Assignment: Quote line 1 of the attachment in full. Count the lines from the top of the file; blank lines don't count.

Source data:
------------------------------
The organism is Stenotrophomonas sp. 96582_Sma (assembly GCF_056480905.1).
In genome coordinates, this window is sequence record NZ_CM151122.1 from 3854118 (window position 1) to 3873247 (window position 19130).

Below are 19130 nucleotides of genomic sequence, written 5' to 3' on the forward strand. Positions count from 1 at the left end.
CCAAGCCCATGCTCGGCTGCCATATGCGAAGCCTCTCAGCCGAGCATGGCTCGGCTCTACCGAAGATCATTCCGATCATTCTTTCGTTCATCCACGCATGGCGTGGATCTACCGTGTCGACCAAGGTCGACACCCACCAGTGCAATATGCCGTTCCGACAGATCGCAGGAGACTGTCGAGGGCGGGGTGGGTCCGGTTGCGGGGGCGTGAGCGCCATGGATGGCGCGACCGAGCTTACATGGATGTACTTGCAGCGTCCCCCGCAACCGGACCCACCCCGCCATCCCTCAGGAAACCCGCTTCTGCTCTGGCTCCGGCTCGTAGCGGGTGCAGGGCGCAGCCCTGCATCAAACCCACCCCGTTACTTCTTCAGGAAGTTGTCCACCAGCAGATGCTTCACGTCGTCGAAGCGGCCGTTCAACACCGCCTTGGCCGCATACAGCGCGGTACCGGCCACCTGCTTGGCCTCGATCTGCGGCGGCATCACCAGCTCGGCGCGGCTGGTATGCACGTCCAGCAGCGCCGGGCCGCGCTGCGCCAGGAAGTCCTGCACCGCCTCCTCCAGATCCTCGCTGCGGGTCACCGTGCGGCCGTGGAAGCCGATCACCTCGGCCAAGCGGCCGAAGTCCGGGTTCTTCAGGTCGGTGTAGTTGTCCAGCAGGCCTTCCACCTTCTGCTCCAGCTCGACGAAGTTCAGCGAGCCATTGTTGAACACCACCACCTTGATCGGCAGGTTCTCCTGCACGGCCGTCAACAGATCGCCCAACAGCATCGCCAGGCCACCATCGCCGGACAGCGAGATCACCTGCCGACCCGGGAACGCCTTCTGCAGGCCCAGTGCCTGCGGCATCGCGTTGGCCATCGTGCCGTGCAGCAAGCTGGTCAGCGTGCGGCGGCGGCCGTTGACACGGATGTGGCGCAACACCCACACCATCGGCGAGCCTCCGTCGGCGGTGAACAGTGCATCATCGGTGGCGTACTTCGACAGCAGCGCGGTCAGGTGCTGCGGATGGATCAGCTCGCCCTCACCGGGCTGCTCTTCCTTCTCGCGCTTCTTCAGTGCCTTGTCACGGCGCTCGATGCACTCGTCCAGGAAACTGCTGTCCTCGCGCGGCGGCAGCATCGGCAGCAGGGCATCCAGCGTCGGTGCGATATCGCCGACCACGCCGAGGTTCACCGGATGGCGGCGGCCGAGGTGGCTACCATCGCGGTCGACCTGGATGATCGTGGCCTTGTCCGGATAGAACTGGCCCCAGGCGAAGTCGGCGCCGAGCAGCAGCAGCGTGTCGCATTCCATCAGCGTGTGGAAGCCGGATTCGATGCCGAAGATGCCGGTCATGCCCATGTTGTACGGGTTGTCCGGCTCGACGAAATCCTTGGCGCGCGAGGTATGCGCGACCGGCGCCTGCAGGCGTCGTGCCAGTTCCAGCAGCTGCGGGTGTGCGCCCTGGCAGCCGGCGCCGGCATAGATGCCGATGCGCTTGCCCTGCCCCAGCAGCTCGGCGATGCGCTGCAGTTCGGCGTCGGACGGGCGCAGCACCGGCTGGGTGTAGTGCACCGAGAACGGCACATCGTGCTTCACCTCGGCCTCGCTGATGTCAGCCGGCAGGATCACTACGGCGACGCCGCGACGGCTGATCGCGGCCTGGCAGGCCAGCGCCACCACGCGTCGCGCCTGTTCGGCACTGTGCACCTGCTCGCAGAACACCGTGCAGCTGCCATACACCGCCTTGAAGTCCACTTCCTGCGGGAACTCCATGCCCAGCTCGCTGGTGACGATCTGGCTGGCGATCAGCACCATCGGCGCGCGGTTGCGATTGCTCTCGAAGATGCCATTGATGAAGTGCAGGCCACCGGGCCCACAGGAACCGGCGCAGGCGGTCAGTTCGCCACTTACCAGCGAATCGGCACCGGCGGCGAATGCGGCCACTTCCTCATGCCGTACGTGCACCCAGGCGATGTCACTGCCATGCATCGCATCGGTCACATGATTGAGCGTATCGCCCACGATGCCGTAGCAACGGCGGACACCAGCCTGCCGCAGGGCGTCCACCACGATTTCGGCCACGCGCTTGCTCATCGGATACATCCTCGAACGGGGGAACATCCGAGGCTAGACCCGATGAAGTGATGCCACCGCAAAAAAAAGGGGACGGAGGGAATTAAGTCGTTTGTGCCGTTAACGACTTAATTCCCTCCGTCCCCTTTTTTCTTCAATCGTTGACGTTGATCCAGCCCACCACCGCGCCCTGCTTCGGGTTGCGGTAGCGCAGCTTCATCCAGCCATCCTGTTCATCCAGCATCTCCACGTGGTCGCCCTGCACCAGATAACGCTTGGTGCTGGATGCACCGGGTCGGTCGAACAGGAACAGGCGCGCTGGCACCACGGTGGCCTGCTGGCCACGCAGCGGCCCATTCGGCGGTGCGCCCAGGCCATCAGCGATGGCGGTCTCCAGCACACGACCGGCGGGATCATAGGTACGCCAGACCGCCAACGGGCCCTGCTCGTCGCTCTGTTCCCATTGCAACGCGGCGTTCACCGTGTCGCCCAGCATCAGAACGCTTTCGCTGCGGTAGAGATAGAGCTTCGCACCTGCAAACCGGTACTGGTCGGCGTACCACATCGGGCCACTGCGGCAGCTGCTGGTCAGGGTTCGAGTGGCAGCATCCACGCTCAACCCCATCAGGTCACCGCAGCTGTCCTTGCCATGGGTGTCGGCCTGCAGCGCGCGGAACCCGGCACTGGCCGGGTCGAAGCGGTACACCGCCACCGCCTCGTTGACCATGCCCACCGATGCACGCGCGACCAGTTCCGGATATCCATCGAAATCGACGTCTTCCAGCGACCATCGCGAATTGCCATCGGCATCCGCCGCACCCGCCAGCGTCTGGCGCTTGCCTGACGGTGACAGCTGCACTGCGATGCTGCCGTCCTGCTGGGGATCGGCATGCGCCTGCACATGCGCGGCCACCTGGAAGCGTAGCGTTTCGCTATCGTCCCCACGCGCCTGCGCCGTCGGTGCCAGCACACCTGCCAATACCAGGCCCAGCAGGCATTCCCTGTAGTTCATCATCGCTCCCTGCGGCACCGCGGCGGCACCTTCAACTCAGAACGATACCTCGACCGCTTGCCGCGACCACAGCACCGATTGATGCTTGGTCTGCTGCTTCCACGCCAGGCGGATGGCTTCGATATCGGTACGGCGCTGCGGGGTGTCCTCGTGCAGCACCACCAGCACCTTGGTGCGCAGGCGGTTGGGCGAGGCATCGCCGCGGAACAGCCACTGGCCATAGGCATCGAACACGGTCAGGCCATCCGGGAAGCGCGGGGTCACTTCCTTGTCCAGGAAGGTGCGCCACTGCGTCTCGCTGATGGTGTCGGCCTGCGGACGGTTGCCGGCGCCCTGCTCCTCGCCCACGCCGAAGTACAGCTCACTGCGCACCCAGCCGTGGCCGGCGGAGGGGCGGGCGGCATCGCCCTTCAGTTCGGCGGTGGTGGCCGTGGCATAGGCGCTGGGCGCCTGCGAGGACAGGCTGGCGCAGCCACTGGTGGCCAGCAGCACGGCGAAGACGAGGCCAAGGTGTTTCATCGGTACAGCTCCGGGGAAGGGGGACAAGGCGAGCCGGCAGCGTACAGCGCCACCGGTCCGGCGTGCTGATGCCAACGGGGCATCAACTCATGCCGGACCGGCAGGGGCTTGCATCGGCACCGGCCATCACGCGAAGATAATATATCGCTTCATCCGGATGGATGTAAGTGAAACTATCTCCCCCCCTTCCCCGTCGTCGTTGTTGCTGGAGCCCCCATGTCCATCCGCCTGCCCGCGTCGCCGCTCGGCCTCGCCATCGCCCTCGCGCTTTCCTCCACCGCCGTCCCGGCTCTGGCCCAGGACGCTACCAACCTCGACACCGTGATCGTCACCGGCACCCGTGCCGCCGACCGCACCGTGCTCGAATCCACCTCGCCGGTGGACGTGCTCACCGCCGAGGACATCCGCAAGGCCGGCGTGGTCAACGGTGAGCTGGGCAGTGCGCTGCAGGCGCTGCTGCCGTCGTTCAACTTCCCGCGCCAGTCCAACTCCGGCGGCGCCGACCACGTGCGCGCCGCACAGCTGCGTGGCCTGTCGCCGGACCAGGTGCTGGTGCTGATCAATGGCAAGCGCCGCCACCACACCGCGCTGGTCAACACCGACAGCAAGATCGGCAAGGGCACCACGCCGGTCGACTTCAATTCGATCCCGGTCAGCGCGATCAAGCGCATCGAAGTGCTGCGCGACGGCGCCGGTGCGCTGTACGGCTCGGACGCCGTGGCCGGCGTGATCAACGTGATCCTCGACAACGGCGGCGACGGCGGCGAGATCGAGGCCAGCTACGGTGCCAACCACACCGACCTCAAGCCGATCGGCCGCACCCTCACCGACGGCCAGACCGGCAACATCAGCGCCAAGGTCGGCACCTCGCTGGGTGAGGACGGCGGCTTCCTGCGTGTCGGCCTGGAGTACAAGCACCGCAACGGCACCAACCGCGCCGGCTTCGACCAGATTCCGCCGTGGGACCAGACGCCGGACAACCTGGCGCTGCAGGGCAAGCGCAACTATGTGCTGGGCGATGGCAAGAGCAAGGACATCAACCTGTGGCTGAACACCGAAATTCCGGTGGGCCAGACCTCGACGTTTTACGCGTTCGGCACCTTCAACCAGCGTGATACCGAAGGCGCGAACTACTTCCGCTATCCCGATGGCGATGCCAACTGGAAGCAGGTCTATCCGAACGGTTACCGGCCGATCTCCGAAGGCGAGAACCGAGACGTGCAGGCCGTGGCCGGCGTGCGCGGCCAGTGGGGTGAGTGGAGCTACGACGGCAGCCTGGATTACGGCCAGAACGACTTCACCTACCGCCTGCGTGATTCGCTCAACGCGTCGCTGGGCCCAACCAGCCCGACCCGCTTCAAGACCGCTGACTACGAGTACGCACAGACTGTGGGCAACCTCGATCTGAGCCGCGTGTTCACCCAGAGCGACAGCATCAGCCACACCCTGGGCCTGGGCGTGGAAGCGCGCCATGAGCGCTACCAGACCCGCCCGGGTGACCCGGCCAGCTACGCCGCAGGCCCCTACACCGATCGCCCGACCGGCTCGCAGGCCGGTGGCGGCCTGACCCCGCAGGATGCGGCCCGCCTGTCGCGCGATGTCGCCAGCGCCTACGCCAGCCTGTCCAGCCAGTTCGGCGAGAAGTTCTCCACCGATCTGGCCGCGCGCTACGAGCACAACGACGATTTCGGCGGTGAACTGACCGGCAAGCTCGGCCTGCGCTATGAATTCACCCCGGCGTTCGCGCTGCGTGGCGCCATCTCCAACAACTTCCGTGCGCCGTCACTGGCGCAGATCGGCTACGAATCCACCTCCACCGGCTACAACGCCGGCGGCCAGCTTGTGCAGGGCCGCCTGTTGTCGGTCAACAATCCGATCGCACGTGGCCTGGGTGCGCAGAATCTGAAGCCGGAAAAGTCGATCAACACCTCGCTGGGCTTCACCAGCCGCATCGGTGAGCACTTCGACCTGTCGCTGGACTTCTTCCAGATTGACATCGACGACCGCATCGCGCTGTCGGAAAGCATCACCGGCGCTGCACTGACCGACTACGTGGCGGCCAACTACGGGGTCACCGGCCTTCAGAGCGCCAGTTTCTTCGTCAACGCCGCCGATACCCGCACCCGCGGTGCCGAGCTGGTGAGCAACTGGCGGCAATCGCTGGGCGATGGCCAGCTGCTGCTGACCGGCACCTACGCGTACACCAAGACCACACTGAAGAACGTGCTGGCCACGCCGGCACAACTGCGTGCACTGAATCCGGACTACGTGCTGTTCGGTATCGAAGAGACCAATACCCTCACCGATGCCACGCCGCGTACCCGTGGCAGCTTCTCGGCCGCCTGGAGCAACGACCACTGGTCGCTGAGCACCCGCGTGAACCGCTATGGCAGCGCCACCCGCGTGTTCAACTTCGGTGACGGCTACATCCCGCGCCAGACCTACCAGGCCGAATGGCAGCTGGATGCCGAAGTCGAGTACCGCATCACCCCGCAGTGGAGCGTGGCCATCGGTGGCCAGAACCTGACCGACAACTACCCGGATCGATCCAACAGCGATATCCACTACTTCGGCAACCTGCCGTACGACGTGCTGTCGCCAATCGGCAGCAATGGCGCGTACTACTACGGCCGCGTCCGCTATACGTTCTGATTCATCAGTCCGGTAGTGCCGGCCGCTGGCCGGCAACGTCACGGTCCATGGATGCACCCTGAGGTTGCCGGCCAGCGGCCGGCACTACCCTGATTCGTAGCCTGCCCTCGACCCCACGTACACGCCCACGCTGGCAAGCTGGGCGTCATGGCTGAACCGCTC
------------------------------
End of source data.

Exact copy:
The organism is Stenotrophomonas sp. 96582_Sma (assembly GCF_056480905.1).